A Rose By Any Other Name: When Modernity Intrudes

Here’s a thorny problem that every historical novelist eventually confronts: What to do when a person, place, or event has been tagged with a well-known name or description not used during the time of your story.

I struggled with this conundrum in The Fire and the Light, my novel about the medieval Cathars of southern France. The most recognized designation applied to these alleged heretics (“Cathar” was derived from the Greek katharos, meaning “pure” or “clean”) wasn’t uniformly adopted until a few years after my characters lived. In fact, there was never just one, commonly-accepted term for the Cathars during the early part of the 13th century. Some called them cloggers (after the shoes they wore) or Bon Hommes (the Good Men, but that appellation wrongly excluded women). Many if not most of their contemporaries simply referred to them as heretics and, with the exception of the ecclesiastics, did not distinguish them from the Waldensians, Paulists, and the other condemned sects.

To avoid confusion, I decided to judiciously use the term “Cathar” along with the other descriptions and beg the understanding of those more expert in the era than the average reader.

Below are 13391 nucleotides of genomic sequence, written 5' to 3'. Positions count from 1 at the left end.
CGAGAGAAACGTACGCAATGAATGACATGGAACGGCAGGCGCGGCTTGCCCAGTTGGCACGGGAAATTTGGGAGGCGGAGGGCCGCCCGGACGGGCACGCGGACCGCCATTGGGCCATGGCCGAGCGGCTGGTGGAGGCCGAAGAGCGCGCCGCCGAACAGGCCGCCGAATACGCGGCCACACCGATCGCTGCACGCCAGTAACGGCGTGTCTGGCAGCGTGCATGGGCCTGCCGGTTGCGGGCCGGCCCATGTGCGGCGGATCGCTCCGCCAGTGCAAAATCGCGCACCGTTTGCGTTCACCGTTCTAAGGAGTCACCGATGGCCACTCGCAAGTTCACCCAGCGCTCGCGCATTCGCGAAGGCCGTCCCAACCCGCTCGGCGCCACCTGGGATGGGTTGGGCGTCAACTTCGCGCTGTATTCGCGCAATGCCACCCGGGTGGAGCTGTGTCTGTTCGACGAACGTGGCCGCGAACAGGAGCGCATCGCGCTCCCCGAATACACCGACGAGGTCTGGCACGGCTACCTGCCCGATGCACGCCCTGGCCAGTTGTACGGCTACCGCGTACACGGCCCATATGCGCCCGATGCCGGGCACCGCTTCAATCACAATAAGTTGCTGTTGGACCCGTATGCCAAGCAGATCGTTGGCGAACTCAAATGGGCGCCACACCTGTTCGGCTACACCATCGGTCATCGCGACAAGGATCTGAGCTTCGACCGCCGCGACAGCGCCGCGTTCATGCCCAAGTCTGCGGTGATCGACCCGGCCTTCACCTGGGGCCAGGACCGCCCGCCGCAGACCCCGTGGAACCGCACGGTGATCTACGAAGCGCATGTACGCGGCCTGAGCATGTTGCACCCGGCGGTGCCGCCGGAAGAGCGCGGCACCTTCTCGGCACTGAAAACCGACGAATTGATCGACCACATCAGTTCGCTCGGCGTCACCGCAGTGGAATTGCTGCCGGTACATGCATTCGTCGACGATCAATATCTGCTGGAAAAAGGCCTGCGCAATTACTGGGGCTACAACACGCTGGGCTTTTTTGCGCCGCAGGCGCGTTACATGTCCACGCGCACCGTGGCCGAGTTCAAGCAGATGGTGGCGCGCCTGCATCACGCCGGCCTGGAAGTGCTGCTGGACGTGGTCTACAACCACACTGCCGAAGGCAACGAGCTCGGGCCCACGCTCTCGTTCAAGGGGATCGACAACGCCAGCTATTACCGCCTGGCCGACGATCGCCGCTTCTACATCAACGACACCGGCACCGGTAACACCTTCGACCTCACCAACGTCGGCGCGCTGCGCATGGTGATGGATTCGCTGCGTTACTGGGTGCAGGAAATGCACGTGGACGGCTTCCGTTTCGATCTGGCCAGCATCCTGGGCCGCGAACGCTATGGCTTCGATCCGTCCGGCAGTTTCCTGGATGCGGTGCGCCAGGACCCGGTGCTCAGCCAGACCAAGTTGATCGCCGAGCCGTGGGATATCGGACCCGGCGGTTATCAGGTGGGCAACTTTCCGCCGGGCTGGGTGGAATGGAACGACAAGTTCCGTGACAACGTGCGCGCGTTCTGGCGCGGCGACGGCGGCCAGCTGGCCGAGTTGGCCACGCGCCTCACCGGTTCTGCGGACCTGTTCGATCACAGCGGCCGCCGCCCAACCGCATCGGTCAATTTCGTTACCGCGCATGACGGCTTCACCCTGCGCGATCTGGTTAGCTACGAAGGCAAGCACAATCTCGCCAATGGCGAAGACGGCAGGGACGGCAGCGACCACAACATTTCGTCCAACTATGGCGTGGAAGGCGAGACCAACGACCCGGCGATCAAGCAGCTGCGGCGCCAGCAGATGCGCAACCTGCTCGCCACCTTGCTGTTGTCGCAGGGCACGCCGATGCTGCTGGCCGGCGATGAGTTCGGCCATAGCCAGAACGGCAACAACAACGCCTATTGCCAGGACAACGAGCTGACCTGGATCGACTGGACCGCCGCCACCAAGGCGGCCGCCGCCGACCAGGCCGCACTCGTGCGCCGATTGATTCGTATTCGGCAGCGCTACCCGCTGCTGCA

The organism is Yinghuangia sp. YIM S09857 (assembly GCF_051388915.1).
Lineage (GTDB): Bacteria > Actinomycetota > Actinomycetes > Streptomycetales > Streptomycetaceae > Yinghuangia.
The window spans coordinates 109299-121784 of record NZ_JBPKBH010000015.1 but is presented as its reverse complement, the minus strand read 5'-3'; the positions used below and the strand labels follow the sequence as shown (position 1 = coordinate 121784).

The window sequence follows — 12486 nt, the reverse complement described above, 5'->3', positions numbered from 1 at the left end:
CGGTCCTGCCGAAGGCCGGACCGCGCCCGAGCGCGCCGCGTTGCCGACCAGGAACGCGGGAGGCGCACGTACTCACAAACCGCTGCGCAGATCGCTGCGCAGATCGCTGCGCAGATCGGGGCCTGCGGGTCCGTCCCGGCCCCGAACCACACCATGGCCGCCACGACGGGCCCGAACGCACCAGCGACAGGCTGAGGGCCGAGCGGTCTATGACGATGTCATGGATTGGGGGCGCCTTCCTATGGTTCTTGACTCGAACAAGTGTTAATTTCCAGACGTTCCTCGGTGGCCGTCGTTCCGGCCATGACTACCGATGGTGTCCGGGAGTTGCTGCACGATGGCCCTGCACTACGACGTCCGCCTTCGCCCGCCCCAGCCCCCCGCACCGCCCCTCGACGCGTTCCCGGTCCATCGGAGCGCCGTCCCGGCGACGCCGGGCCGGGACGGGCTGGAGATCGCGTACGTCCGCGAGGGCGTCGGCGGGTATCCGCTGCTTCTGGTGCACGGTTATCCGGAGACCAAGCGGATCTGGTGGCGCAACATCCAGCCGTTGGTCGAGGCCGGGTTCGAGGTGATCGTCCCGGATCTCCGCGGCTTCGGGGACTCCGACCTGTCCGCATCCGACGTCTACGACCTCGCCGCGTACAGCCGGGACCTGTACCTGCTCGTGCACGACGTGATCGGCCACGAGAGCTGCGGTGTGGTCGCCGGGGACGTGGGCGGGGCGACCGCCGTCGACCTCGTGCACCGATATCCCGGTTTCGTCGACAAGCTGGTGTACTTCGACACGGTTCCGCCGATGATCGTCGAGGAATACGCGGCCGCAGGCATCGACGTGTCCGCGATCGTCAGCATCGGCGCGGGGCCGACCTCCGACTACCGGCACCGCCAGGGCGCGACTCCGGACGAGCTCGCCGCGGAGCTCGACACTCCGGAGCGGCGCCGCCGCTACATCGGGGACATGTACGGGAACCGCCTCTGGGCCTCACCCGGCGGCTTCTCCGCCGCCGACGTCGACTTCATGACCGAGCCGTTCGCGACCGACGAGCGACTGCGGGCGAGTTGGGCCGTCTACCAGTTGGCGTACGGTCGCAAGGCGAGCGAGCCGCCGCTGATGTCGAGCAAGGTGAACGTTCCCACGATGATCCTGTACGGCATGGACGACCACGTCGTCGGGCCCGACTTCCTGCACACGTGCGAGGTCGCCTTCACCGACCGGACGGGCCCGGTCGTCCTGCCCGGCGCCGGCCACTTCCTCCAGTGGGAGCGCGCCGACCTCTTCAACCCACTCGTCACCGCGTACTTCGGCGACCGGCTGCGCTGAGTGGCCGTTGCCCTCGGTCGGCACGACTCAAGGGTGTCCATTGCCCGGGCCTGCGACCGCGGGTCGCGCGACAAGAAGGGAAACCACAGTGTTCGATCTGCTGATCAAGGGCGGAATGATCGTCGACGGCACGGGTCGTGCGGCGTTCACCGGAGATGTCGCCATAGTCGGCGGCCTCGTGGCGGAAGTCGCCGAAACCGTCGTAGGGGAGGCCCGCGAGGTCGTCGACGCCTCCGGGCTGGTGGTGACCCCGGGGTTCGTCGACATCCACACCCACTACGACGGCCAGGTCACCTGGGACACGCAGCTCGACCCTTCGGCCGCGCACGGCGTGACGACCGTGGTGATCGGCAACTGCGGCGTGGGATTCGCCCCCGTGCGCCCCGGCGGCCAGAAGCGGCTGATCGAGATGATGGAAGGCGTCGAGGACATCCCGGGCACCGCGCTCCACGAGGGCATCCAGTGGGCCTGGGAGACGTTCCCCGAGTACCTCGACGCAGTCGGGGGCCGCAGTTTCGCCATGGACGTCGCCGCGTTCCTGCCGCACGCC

Another option is to insert a footnote into the story. Here’s an example from Michael Shaara’s Killer Angels:

“The General says to tell you that the Yankees are moving troops upon on the high Rocky Hill,* the one to the right. And there’s a signal team up there.”
. . . . .
* The Confederates did not know that the local name for that hill was “Little Round Top.” During the battle their most common name for it was simply “The Rocky Hill.”

The footnote works fine in a novel about the Civil War. The period is still relatively fresh to American readers, many of whom will have heard of Little Round Top. The fragile illusion of time turned back is not destroyed. But in my novel, set as it is in the Middle Ages and presented in a book designed to imitate an ancient tome, a footnote would have been jolting.

Another solution is to explain such variances in an author’s note at the beginning or end of the novel. This is often the preferable choice if more than a couple of language nuances and differences arise. But in Shaara’s case, to have mentioned this lone name change in his author’s note would have been using a hammer to swat at a flea that had long since flitted away.

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